The biblical doctrine of immortality must not be confused with humanity’s puny attempts to explain what it means to live forever.
For example, a sort of biological immortality has been suggested – that is, a person lives on through the lives of his or her children.
Another idea is a sociological immortality – a person’s influence lives on after he or she is dead. While that may be so, it doesn’t come close to biblical immortality.
Then there’s a third speculation – reincarnation, a concept that a person begins a new life in a different physical body or form after each biological death. It’s also known as the transmigration of souls – a central tenet of many eastern religions such as Buddhism, Hinduism, Jainism, and Sikhism.
Jesus on Immortality
All fall far short of the Bible’s explanation of endless life out of one’s physical body while remaining the same person. For instance, Jesus once observed,
“But as touching the resurrection of the dead, have ye not read that which was spoken unto you by God, saying, I am the God of Abraham, and the God of Isaac, and the God of Jacob? God is not the God of the dead, but of the living” (Matthew 22.31-32).
The implication is clear. Though at the time of that statement Abraham, Isaac, and Jacob were long dead, Jesus maintained they were very much alive in another sense.
At the tomb of His friend Lazarus, Jesus made this startling claim: “I am the resurrection, and the life: he that believeth on Me, though he die, yet shall he live; and whosoever lives and believes on Me shall never die” (John 11.25-26). The fact that Jesus (Hugo McCord gives the date of Sunday morning, April 9, AD 30) having been put to death three days prior, came out alive from His own tomb gives overwhelmingly strong evidence for immortality.
On another occasion a group of Greek proselytes visiting Jerusalem for the feast days approached the disciples asking to see Jesus. His response to their request is interesting –
“Verily, verily, I say unto you, Except a grain of wheat fall into the earth and die, it abides by itself alone; but if it die, it bears much fruit. He that loves his life loses it; and he that hates his life in this world shall keep it unto life eternal. If any man serve Me, let him follow Me; and where I am, there shall also My servant be: if any man serve Me, him will the Father honor” (John 12.24-26).
Whatever their reason for wanting to meet Him, Jesus gave them a brief lesson on the nature and purpose of life. Physical life is that which is necessary in order to acquire eternal life and the purpose of all life is to acknowledge and serve the God who gives life.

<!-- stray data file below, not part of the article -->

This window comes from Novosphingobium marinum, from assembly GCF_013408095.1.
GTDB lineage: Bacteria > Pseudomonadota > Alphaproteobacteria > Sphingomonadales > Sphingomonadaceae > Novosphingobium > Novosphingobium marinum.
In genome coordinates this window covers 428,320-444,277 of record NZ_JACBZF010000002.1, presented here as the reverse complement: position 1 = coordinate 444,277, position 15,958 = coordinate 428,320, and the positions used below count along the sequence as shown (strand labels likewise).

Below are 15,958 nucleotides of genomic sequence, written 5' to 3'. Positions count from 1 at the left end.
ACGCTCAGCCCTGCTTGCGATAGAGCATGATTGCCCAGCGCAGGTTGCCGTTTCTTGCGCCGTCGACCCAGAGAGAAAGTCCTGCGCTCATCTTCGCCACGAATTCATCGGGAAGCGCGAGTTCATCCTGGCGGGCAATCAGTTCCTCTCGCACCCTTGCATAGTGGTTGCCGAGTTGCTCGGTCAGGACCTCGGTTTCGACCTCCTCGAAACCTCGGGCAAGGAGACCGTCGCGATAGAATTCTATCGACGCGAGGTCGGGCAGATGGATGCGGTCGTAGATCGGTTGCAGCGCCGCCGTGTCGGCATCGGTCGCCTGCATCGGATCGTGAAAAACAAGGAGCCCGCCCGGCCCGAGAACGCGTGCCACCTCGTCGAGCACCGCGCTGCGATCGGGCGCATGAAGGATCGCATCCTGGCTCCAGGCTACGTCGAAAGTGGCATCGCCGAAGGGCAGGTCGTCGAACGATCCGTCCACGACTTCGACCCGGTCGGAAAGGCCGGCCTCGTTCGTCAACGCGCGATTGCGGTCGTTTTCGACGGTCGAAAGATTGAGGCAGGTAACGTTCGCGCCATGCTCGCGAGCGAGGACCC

A Moral Consideration
All accounts are not equitably settled in this life. Justice is sometimes not realized during a person’s lifetime. The executed murderer and the one murdered share the exact same fate. If there is no life after death, countless people who have suffered unspeakable crimes committed against them will have no relief or justice. Abraham once posed the question, “Shall not the judge of all the earth do right?” (Genesis 18.25). If injustices are to be corrected, then the doctrine of immortality is required.
Aside from the justice aspect, life is simply incomplete and meaningless without continuing life beyond the grave. What really is the purpose of physical life without eternal life? Why are human beings alone conscious of a moral ethos?
Save for immortality, a person may live a life of grace and love, altruistically benefiting the lives of numerous others only to find their destiny to be that of a worm-eaten corpse. Something is wrong if the graces of Christian living – virtue, knowledge, self-control, patience, godliness, brotherly kindness, and love – are devoutly cultivated only to reap the exact same end as that of a godless reprobate. Life is meaningless without the reality of immortality.
“If a day can be awakened from night, if spring can be born from winter, if a tulip can arise from a bulb, if a butterfly can be the afterlife of a caterpillar, if a sprout can grow from a stump, if words and pictures can be reclaimed from the air, then it is reasonable that the Power who fearfully and wonderfully made human bodies will raise them from their tombs.”
Now this I say, brethren, that flesh and blood cannot inherit the kingdom of God; neither doth corruption inherit incorruption.
Behold, I tell you a mystery: We all shall not sleep, but we shall all be changed, in a moment, in the twinkling of an eye, at the last trump: for the trumpet shall sound, and the dead shall be raised incorruptible, and we shall be changed. For this corruptible must put on incorruption, and this mortal must put on immortality.
But when this corruptible shall have put on incorruption, and this mortal shall have put on immortality, then shall come to pass the saying that is written, Death is swallowed up in victory. O death, where is thy victory? O death, where is thy sting? The sting of death is sin; and the power of sin is the law: but thanks be to God, who gives us the victory through our Lord Jesus Christ. Wherefore, my beloved brethren, be ye steadfast, unmovable, always abounding in the work of the Lord, forasmuch as ye know that your labor is not vain in the Lord” (1 Corinthians 15.50-58).
From Heaven or From Men, ‘Shall Never Die,’
by Hugo McCord, 53-57